The new clubhouse had been officially opened at 48, London Road, Kingston, a few days earlier, on the evening of Saturday, 21st December, in a formal opening ceremony conducted by Mrs. Cooper Turner, accompanied by her husband, Lieutenant F. Cooper Turner. The latter was President of the Kingston and Surbiton branch of the ‘Comrades of the Great War’ organisation, and the Comet noted that its members now had a place where they could ‘meet and discuss matters of interest and enjoy a little social intercourse’ at centrally located premises.

Although there has been some brief coverage by historians of the ‘Comrades of the Great War’ at national level, very little is available on the evolution of branches of the organisation at local level in towns and cities across the British Isles. A brief exploration of the Kingston and Surbiton branch can partly help to address this gap in our knowledge.

First of all, however, what was the purpose and aims of the ‘Comrades of the Great War’ (CGW) organisation? CGW had been formed in late 1917 at an event held at the Mansion House in London, in order to lobby for, and protect, the rights of ex-servicemen and women who had served in His Majesty’s armed forces and been discharged. It was founded by Edward Stanley, 17th Earl of Derby, who sought a rightwing alternative to the recently formed ‘National Association of Discharged Sailors and Soldiers’ (founded in 1916, and affiliated to the Trade Union movement), and also to the ‘National Federation of Discharged and Demobilized Sailors and Soldiers’ (which had been founded in April, 1917).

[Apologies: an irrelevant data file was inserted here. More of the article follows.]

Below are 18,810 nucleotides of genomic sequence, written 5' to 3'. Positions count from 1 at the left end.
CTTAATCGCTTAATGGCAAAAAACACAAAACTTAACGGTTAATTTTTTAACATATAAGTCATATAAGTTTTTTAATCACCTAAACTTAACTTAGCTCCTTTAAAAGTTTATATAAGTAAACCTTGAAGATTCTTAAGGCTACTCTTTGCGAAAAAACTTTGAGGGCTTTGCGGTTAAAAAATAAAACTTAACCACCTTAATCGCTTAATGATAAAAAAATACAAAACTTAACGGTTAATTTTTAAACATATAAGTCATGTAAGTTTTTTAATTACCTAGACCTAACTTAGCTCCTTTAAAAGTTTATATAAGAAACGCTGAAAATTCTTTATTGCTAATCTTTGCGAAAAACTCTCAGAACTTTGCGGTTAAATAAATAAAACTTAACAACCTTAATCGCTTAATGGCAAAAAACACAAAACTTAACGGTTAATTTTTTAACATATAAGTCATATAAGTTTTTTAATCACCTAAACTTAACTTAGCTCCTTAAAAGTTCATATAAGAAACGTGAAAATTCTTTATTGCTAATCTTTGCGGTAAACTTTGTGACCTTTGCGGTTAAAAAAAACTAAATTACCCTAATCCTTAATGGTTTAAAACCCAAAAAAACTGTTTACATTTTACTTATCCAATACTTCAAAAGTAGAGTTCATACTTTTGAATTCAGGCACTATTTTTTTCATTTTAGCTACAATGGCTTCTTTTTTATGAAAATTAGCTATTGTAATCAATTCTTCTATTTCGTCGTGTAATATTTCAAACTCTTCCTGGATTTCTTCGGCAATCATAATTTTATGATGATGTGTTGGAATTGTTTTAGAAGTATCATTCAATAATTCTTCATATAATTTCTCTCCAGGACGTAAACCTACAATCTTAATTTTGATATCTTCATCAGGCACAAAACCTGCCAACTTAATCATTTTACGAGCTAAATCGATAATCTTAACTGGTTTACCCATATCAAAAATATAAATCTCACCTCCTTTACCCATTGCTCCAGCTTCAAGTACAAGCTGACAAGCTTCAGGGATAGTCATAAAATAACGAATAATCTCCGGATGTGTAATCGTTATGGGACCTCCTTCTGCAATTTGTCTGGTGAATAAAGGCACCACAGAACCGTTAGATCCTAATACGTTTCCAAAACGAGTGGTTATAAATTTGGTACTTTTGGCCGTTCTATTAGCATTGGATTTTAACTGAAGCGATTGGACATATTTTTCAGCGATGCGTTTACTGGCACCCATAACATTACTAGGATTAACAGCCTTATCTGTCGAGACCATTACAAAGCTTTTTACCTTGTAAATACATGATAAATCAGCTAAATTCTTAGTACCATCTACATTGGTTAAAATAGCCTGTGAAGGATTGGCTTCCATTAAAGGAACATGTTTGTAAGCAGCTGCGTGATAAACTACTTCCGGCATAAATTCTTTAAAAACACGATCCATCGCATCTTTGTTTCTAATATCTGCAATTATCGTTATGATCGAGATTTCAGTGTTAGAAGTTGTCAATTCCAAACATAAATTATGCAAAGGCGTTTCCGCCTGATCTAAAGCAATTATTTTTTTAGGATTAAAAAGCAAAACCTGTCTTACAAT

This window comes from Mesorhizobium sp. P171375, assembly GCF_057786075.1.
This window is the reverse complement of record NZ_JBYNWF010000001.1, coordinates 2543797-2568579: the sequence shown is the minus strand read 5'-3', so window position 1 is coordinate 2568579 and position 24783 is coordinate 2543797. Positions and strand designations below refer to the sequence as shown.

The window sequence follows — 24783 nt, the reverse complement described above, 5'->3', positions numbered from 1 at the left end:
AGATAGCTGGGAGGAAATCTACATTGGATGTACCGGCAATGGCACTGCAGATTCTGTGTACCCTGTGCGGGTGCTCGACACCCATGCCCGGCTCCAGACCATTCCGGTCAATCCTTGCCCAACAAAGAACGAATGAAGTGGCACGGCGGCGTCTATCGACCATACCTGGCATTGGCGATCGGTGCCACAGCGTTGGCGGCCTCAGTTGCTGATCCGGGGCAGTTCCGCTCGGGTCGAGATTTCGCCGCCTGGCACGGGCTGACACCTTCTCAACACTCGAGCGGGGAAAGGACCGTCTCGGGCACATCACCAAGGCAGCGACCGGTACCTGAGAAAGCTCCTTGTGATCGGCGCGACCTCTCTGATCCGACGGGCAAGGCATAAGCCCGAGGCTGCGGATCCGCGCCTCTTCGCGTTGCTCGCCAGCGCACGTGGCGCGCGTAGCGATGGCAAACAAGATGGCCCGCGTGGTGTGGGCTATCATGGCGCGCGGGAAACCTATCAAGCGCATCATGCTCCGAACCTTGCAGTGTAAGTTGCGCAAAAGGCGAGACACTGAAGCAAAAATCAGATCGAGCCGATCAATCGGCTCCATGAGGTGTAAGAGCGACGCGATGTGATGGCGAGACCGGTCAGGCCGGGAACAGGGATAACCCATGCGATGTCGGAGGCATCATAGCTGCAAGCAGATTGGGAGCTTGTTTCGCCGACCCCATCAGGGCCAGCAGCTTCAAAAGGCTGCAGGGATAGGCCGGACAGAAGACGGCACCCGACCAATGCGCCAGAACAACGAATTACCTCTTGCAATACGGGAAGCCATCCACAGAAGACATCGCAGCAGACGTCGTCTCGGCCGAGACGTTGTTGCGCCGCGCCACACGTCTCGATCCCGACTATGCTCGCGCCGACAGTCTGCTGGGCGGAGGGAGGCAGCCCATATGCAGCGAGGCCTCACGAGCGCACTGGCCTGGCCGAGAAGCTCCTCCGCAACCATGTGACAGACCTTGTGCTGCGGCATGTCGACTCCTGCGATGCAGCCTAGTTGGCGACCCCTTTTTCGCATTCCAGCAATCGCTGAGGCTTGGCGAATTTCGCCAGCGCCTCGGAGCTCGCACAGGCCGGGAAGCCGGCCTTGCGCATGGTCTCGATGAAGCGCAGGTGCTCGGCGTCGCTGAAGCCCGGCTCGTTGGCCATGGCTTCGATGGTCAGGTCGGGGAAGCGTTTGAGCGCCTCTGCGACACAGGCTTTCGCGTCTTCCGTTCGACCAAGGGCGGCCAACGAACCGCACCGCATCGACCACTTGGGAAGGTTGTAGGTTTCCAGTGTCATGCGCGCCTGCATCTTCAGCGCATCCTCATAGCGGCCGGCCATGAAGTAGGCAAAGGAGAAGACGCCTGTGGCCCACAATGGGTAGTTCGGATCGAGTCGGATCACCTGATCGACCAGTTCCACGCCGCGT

Wilfrid Ashley

The President and leader of CGW was the Conservative MP Colonel Wilfred Ashley (1867-1939) (see photo), who was also secretary of the Anti-Socialist Union (ASU), a group which feared the spread of Socialism and Bolshevism in Britain. Ashley felt CGW could help steer ex-soldiers away from being seduced by the ‘radical’ propaganda of the other rival ex-service organisations.

He was aware that unemployment was high among veterans, especially those who had been left disabled through war injuries. The National Association of Discharged Sailors and Soldiers, in particular, was calling for better pensions for those who had served. Similarly, the rapidly rising Labour Party was also beginning to campaign on such issues. Many veterans had also expressed disappointment over the seemingly unfulfilled promises made by the wartime Government concerning how many more houses would be built and made available for ex-servicemen and their families. Ashley was worried that ex-servicemen’s groups on the Left would try and exploit such discontent and, indeed, were already ‘politicising’ veterans. He wished to ensure that CGW would be more neutral in such matters.

Ironically, after a number of years of fairly intense competition between CGW and the other two ex-servicemen’s groups, CGW eventually combined with those same organisations, together with the Officers’ Association (which had been formed in 1920), and the four organisations formally became one single veterans movement in May, 1921, entitled the ‘British Legion’, which, of course, still exists today.